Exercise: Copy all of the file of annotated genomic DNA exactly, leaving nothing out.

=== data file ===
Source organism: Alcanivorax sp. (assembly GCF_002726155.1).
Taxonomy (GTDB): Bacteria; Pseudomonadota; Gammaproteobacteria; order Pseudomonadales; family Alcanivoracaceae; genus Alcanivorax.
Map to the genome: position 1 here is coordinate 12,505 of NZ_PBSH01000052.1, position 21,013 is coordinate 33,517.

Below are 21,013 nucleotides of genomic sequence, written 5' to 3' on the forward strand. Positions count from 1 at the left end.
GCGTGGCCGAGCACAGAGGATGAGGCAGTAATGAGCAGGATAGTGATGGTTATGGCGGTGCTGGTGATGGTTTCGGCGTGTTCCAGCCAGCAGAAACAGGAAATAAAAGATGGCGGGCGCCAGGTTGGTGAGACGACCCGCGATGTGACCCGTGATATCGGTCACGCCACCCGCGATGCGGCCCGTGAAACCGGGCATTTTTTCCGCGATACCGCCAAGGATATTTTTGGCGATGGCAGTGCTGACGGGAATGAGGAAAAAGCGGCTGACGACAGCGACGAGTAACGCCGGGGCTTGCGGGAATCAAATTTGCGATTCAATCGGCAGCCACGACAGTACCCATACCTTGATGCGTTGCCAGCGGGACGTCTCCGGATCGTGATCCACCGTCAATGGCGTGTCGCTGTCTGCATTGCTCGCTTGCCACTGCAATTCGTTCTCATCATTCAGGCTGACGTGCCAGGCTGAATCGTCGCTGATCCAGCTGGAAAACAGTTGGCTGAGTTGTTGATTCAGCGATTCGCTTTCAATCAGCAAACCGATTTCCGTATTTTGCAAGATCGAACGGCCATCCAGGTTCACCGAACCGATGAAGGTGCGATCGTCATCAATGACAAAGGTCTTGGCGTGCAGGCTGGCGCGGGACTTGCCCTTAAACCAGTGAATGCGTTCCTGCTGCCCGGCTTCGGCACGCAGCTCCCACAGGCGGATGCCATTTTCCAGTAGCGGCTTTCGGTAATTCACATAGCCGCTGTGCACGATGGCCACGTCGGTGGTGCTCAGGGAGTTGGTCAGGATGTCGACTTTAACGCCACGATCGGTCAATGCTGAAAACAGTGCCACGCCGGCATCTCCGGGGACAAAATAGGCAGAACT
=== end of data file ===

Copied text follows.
Source organism: Alcanivorax sp. (assembly GCF_002726155.1).
Taxonomy (GTDB): Bacteria; Pseudomonadota; Gammaproteobacteria; order Pseudomonadales; family Alcanivoracaceae; genus Alcanivorax.
Map to the genome: position 1 here is coordinate 12,505 of NZ_PBSH01000052.1, position 21,013 is coordinate 33,517.

Below are 21,013 nucleotides of genomic sequence, written 5' to 3' on the forward strand. Positions count from 1 at the left end.
GCGTGGCCGAGCACAGAGGATGAGGCAGTAATGAGCAGGATAGTGATGGTTATGGCGGTGCTGGTGATGGTTTCGGCGTGTTCCAGCCAGCAGAAACAGGAAATAAAAGATGGCGGGCGCCAGGTTGGTGAGACGACCCGCGATGTGACCCGTGATATCGGTCACGCCACCCGCGATGCGGCCCGTGAAACCGGGCATTTTTTCCGCGATACCGCCAAGGATATTTTTGGCGATGGCAGTGCTGACGGGAATGAGGAAAAAGCGGCTGACGACAGCGACGAGTAACGCCGGGGCTTGCGGGAATCAAATTTGCGATTCAATCGGCAGCCACGACAGTACCCATACCTTGATGCGTTGCCAGCGGGACGTCTCCGGATCGTGATCCACCGTCAATGGCGTGTCGCTGTCTGCATTGCTCGCTTGCCACTGCAATTCGTTCTCATCATTCAGGCTGACGTGCCAGGCTGAATCGTCGCTGATCCAGCTGGAAAACAGTTGGCTGAGTTGTTGATTCAGCGATTCGCTTTCAATCAGCAAACCGATTTCCGTATTTTGCAAGATCGAACGGCCATCCAGGTTCACCGAACCGATGAAGGTGCGATCGTCATCAATGACAAAGGTCTTGGCGTGCAGGCTGGCGCGGGACTTGCCCTTAAACCAGTGAATGCGTTCCTGCTGCCCGGCTTCGGCACGCAGCTCCCACAGGCGGATGCCATTTTCCAGTAGCGGCTTTCGGTAATTCACATAGCCGCTGTGCACGATGGCCACGTCGGTGGTGCTCAGGGAGTTGGTCAGGATGTCGACTTTAACGCCACGATCGGTCAATGCTGAAAACAGTGCCACGCCGGCATCTCCGGGGACAAAATAGGCAGAACT